Stock price charts?! I don’t need them

Yesterday, after the market closed, I went to my Twitter account and, like always, I quickly pass through the feed using my smartphone and the majority of pictures published were charts with support/resistance lines, Fibonaccis, etc. Most of them also with several indicators, some of them were not recognized by me… trying to predict the market or stock next movement.

To be honest, I also tried in the past to learn technical analysis and how to use some indicators. Like many, I started trying to predict the next market or individual stock movement. Soon, I understood it did not work for me. I realized after some losses that I am not a good market forecaster!

After that bad experience, if I wanted to continue to trade, I had to come up with another type of trading that would take out the equation the direction prediction. This means that my “trading dogma” would be: “the 2 most probable outcomes for next day close are (both having an equal chance to happen) either the market moves up or down!”.


Delta Neutral trading avoids direction guessing

When I am trading with my community, I am trying to keep things as simple as possible. I am trading options exclusively due to their leverage and flexibility on adjustments and strategies made possible. I have a set of strategies that I developed which I apply to a small number of instruments. In fact, I am only trading SPY, QQQ, and VXX! I do not lose time searching for stocks that met certain criteria to enter trades.

When trading, my goal is to manage risk from each trade as well as the overall portfolio. And not looking at charts. They tend to deviate your attention from the essential: your portfolio and its risk!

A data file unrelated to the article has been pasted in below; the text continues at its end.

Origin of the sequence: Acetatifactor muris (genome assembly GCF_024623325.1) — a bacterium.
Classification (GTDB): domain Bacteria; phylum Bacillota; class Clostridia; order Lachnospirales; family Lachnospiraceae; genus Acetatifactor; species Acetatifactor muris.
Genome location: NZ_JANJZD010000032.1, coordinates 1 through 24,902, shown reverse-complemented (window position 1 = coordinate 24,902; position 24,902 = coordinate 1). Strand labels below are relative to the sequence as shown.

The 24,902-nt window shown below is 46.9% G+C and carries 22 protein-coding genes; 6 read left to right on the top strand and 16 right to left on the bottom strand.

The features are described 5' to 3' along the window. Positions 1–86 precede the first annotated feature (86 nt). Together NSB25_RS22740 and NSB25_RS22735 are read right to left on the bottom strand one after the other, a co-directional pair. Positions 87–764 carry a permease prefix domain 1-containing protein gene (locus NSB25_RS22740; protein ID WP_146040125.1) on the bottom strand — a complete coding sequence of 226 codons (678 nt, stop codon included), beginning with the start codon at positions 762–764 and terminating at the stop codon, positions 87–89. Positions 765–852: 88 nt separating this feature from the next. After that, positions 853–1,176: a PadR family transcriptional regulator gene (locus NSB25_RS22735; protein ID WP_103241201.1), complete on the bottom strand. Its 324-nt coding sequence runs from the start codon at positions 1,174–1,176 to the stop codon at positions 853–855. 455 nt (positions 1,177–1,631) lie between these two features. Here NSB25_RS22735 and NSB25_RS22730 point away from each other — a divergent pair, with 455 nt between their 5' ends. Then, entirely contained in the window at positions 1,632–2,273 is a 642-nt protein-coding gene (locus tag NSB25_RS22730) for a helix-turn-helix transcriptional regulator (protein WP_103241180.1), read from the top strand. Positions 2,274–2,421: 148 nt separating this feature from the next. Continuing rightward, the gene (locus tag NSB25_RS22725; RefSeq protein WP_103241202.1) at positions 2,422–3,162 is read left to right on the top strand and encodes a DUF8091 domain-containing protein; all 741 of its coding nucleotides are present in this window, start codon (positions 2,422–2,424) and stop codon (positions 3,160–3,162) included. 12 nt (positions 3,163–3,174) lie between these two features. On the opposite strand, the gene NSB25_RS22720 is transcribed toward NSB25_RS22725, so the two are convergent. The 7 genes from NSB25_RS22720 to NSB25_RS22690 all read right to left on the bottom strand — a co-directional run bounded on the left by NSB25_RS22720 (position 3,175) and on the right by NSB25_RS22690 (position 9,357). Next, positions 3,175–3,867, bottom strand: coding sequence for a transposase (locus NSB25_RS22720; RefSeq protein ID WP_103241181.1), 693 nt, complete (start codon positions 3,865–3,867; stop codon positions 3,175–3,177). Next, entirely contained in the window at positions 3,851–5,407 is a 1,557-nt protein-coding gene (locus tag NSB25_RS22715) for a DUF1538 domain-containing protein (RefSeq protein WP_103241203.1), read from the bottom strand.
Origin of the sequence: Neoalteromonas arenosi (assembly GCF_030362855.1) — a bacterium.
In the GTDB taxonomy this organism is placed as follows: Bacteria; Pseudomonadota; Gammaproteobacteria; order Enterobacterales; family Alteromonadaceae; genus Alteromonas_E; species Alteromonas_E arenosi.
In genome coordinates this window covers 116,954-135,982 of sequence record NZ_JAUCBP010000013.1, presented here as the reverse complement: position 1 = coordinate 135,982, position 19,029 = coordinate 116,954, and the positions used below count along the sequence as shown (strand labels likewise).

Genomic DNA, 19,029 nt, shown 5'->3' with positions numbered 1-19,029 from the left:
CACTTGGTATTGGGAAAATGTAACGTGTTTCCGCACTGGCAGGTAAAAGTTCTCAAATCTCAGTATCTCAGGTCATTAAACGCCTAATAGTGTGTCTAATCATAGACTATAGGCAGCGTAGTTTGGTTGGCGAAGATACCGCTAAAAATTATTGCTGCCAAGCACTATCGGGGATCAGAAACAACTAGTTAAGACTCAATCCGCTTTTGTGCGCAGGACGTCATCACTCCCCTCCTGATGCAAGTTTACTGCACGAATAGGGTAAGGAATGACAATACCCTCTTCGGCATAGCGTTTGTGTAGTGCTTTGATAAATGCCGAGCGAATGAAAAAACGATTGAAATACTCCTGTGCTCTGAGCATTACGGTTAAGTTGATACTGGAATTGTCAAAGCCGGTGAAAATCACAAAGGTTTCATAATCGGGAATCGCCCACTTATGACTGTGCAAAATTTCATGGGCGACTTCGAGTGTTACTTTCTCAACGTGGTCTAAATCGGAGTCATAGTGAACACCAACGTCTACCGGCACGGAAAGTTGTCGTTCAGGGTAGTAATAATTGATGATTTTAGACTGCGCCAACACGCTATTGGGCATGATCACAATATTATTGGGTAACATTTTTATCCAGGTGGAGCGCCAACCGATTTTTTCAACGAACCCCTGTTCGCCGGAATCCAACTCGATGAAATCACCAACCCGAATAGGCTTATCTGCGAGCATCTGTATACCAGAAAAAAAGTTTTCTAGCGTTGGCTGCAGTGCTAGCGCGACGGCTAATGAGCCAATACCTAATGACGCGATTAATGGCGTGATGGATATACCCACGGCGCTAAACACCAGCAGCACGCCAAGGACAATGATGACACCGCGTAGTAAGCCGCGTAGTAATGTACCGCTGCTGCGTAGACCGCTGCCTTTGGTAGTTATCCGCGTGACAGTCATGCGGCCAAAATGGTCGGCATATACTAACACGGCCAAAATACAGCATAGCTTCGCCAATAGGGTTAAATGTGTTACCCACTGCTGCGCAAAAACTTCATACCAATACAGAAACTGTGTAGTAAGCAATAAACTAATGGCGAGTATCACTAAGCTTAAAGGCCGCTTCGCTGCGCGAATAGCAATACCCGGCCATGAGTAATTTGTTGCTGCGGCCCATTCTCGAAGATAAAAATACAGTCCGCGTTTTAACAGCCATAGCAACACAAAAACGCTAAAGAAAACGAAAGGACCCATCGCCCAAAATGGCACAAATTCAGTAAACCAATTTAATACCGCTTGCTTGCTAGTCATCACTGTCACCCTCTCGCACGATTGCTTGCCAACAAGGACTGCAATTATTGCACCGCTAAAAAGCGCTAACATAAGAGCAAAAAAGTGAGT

One book that I can suggest that explores the concept of Delta Neutral trading is “Option Volatility and Pricing” by Sheldon Natemberg. A must-read if you want to move your trading to the next level.

Delta Neutral trading can be used to explore extremes in implied volatility. The goal is to enter a position that starts in a Delta Neutral (Delta near 0) and adjust accordingly (with stock or verticals, for example) as long as underlying moves to maintain Delta neutrality. Please note that not only when the underlying price moves it will impact Delta, but also when options Implied Volatility change or time passes (options time decay). If we keep Delta under low value and Volatility changes according to our predictions we end up profiting from this type of trade. For example, if we predict that IV will move up in a certain asset, we can buy a Straddle or Strangle (Vega positive trades) that, under Delta, neutrality adjustments may gain if the underlying moves in either direction.

But, this is not so easy to apply because, with options, everything varies and one key issue is time value! As time passes, in the given example, we are buying options, and hence the position will lose money due to options time decay. The strategy described above included only long options that will produce high negative Theta! If the increase in volatility is not fast enough, the position will lose from time decay even if there were an increase in options volatility.

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